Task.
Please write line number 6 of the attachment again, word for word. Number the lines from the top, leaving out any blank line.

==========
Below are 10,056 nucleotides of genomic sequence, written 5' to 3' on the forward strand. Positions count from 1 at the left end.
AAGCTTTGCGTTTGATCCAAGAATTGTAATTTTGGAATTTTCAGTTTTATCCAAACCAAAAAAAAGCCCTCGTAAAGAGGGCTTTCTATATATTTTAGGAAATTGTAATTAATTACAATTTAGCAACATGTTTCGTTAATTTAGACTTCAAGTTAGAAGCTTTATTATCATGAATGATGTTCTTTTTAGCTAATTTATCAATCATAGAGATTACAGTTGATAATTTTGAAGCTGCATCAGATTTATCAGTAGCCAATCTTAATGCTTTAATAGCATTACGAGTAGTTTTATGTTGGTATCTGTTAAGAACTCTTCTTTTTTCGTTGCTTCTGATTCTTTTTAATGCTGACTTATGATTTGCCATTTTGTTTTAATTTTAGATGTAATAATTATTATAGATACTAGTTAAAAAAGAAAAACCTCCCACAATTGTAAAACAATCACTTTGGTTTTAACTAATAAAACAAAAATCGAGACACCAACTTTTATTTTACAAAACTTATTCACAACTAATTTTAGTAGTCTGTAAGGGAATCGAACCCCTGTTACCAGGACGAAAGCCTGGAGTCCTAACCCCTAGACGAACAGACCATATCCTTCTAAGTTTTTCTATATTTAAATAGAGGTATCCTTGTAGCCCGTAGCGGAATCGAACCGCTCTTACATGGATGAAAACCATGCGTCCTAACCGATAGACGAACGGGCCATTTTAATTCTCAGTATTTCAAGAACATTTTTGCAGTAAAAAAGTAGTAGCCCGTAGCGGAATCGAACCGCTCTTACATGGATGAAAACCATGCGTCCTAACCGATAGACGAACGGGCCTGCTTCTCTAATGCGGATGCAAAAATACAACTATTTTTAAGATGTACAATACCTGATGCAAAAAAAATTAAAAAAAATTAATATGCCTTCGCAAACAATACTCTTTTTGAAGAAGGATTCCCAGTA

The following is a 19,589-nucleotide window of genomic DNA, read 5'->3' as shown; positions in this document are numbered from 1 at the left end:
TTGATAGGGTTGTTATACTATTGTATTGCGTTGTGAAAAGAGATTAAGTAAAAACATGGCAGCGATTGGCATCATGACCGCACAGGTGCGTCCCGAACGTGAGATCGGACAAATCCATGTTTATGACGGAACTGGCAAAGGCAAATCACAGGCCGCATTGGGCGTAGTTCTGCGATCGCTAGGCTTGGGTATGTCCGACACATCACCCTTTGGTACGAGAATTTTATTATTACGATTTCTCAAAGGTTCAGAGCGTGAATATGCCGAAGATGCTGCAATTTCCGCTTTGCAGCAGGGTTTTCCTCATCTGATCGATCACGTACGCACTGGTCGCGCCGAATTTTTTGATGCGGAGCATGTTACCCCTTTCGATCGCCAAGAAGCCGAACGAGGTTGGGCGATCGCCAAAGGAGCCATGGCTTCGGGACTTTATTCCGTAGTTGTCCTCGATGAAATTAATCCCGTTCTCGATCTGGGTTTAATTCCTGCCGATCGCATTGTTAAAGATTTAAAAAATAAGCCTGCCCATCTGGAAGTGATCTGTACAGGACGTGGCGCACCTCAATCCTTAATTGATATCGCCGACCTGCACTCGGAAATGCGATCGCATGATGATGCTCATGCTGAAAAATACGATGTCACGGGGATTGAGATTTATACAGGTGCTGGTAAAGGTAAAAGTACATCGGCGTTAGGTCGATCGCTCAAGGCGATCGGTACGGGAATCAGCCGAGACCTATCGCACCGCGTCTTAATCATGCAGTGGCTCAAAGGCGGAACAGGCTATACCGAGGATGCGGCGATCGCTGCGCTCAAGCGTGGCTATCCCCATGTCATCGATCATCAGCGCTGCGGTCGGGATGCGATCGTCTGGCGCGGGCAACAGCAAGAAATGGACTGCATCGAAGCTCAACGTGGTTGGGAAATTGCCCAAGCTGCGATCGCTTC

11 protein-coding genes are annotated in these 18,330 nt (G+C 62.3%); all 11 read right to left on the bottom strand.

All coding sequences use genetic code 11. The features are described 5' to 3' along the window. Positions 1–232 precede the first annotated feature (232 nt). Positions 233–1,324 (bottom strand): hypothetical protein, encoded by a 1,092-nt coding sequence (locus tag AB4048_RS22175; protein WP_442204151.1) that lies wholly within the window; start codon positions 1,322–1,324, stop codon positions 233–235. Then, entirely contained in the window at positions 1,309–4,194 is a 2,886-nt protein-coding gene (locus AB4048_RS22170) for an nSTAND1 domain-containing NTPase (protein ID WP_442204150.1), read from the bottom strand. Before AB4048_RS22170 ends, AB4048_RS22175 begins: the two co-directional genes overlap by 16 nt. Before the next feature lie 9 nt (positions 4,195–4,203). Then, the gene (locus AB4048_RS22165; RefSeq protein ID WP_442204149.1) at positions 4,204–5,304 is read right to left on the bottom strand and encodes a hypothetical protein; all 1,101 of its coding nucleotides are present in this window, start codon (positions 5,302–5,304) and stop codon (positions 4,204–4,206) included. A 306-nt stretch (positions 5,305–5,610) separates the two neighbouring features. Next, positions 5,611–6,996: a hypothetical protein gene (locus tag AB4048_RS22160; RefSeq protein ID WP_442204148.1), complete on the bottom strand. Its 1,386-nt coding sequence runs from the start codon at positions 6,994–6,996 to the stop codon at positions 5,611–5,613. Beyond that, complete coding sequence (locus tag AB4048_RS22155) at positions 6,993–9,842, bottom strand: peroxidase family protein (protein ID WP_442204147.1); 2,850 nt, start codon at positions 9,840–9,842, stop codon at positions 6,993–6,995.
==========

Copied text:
All coding sequences use genetic code 11. The features are described 5' to 3' along the window. Positions 1–232 precede the first annotated feature (232 nt). Positions 233–1,324 (bottom strand): hypothetical protein, encoded by a 1,092-nt coding sequence (locus tag AB4048_RS22175; protein WP_442204151.1) that lies wholly within the window; start codon positions 1,322–1,324, stop codon positions 233–235. Then, entirely contained in the window at positions 1,309–4,194 is a 2,886-nt protein-coding gene (locus AB4048_RS22170) for an nSTAND1 domain-containing NTPase (protein ID WP_442204150.1), read from the bottom strand. Before AB4048_RS22170 ends, AB4048_RS22175 begins: the two co-directional genes overlap by 16 nt. Before the next feature lie 9 nt (positions 4,195–4,203). Then, the gene (locus AB4048_RS22165; RefSeq protein ID WP_442204149.1) at positions 4,204–5,304 is read right to left on the bottom strand and encodes a hypothetical protein; all 1,101 of its coding nucleotides are present in this window, start codon (positions 5,302–5,304) and stop codon (positions 4,204–4,206) included. A 306-nt stretch (positions 5,305–5,610) separates the two neighbouring features. Next, positions 5,611–6,996: a hypothetical protein gene (locus tag AB4048_RS22160; RefSeq protein ID WP_442204148.1), complete on the bottom strand. Its 1,386-nt coding sequence runs from the start codon at positions 6,994–6,996 to the stop codon at positions 5,611–5,613. Beyond that, complete coding sequence (locus tag AB4048_RS22155) at positions 6,993–9,842, bottom strand: peroxidase family protein (protein ID WP_442204147.1); 2,850 nt, start codon at positions 9,840–9,842, stop codon at positions 6,993–6,995.